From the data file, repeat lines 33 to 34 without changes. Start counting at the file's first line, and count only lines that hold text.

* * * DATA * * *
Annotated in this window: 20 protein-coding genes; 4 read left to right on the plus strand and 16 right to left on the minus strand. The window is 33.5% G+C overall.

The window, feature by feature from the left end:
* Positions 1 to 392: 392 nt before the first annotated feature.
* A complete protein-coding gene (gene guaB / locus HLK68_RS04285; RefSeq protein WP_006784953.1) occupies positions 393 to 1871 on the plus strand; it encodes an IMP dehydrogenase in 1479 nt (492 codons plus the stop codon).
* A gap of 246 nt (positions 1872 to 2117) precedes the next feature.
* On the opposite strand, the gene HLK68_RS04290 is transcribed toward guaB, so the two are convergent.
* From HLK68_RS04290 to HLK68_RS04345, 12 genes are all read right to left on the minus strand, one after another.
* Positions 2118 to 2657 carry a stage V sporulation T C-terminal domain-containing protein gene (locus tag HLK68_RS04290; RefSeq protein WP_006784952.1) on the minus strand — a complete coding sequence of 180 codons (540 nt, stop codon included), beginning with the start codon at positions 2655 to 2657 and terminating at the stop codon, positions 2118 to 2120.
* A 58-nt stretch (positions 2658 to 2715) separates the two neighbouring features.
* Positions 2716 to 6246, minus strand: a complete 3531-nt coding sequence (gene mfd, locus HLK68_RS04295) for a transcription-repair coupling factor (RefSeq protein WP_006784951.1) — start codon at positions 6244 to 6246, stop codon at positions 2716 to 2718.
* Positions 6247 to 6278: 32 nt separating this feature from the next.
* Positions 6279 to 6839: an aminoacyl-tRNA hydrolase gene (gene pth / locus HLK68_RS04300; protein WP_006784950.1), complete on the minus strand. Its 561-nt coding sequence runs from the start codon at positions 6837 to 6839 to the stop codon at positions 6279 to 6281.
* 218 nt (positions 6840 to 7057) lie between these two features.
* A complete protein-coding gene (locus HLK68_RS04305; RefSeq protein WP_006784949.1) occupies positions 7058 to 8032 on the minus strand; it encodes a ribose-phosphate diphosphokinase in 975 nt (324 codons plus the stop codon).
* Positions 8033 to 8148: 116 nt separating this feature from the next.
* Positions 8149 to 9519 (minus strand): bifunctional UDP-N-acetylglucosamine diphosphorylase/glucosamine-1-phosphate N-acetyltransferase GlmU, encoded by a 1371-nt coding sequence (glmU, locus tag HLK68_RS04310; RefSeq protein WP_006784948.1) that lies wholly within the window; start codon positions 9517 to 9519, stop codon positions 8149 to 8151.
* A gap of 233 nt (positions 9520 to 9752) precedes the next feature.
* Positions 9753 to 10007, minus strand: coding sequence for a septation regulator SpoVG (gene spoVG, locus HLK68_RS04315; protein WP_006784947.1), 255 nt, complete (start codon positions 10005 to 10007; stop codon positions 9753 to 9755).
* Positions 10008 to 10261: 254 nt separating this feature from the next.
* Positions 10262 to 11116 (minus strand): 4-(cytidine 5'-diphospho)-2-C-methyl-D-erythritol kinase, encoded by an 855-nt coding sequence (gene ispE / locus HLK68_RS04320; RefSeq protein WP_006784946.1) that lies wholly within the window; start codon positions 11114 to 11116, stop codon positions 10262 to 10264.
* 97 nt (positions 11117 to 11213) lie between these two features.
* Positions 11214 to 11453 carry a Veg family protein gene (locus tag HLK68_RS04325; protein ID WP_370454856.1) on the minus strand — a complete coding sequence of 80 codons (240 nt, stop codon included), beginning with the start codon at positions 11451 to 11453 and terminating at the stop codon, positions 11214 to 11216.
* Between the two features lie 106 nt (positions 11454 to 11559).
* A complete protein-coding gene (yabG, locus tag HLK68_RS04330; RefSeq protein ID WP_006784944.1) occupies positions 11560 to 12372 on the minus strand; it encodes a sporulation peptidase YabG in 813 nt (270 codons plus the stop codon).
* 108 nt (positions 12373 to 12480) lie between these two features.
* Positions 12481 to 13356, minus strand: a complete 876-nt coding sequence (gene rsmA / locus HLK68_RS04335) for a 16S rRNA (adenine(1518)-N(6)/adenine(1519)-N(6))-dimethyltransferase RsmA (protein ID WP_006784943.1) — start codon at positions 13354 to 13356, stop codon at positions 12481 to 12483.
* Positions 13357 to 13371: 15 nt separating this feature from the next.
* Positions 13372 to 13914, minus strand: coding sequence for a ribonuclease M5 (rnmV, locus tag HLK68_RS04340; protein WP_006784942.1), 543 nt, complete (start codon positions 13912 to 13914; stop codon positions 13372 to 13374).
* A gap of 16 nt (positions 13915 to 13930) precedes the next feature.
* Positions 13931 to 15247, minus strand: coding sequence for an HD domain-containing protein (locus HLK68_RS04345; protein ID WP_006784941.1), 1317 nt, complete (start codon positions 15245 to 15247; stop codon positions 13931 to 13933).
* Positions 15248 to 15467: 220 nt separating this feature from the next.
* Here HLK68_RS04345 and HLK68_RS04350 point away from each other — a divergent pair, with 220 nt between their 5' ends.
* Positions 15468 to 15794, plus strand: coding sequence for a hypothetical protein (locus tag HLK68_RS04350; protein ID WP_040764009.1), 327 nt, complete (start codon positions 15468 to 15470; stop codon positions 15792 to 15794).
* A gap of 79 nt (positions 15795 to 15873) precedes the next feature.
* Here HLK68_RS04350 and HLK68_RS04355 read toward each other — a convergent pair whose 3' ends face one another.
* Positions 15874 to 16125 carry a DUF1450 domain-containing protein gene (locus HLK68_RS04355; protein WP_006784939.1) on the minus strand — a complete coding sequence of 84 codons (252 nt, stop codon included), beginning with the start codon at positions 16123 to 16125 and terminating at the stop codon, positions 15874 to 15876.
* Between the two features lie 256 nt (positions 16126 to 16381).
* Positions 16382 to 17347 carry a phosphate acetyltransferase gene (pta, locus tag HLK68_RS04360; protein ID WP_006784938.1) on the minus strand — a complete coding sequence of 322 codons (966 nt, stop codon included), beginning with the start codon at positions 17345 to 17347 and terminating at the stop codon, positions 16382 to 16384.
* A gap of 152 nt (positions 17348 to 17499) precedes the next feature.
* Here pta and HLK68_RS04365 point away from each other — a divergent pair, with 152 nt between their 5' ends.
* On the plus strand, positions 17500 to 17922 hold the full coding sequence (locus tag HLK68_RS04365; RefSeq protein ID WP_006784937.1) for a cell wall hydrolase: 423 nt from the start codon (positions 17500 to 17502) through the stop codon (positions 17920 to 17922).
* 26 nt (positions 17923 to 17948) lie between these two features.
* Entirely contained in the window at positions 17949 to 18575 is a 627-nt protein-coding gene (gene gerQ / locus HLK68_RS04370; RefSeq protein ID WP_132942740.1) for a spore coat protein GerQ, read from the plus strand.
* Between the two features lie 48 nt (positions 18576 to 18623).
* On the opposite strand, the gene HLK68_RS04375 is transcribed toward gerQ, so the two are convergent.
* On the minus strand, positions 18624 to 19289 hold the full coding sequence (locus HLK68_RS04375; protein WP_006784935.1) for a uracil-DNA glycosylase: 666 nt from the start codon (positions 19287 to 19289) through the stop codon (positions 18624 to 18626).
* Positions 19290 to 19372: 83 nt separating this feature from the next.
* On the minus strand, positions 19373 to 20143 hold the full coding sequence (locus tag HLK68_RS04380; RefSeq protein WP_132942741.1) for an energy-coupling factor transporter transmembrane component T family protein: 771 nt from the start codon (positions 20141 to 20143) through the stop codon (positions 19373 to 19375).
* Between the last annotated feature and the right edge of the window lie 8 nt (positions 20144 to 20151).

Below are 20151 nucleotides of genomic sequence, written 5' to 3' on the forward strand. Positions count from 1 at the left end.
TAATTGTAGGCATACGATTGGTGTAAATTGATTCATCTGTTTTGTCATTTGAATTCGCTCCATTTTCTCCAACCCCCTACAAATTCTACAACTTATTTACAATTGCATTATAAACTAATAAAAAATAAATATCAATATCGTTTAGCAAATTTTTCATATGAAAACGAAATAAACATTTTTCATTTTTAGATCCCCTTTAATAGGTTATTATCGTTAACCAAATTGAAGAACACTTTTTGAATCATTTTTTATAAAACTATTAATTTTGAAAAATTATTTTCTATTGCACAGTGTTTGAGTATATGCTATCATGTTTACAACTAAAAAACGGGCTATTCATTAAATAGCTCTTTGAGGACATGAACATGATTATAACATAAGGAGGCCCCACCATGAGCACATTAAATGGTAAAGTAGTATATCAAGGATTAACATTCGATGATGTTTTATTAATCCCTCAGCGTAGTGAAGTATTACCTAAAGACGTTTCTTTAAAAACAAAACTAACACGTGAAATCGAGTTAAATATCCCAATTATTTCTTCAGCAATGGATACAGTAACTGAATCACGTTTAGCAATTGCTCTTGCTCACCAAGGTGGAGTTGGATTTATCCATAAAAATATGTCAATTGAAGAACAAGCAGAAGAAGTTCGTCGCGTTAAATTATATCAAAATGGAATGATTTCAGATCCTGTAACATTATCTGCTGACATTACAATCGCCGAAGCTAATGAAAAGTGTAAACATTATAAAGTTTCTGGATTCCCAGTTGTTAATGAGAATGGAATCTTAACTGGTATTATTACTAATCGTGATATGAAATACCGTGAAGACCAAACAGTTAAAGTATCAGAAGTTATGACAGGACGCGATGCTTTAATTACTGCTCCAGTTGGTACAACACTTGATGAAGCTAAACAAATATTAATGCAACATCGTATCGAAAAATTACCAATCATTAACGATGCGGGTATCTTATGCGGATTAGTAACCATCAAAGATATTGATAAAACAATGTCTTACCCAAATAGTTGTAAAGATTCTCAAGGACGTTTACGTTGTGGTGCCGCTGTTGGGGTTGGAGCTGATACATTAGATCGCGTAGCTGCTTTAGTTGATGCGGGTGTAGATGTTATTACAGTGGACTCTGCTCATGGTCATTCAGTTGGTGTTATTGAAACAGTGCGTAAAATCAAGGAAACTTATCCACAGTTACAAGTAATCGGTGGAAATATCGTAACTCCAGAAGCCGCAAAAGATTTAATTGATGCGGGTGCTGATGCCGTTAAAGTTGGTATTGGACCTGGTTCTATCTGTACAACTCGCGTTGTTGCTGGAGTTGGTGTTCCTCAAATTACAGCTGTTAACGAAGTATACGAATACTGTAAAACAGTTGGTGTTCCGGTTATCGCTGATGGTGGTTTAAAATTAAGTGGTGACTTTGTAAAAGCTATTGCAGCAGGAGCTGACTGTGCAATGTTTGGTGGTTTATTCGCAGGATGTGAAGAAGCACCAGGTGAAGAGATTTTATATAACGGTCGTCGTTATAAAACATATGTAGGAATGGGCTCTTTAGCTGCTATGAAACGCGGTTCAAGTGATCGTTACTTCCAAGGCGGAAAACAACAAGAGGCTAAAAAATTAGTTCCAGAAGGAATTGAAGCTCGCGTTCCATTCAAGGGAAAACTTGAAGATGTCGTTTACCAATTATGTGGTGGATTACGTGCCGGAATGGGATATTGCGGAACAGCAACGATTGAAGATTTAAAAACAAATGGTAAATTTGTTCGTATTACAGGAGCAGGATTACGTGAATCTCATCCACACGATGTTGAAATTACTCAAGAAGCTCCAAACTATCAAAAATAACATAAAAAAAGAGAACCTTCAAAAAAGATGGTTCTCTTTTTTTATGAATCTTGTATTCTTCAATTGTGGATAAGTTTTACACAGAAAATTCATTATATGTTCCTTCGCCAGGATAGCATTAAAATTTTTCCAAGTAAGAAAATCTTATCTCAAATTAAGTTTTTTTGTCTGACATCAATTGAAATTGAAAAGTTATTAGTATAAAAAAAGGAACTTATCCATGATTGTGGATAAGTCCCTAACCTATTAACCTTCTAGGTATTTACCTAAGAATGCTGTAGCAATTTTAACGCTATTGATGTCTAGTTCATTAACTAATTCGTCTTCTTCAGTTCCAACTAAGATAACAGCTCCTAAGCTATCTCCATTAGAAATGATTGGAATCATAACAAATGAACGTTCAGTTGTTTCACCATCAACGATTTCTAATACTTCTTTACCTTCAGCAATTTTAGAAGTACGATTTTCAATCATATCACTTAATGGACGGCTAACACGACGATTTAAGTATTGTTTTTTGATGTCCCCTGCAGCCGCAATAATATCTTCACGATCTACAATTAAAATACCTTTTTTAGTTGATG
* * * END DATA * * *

* Positions 15468 to 15794, plus strand: coding sequence for a hypothetical protein (locus tag HLK68_RS04350; protein ID WP_040764009.1), 327 nt, complete (start codon positions 15468 to 15470; stop codon positions 15792 to 15794).
* A gap of 79 nt (positions 15795 to 15873) precedes the next feature.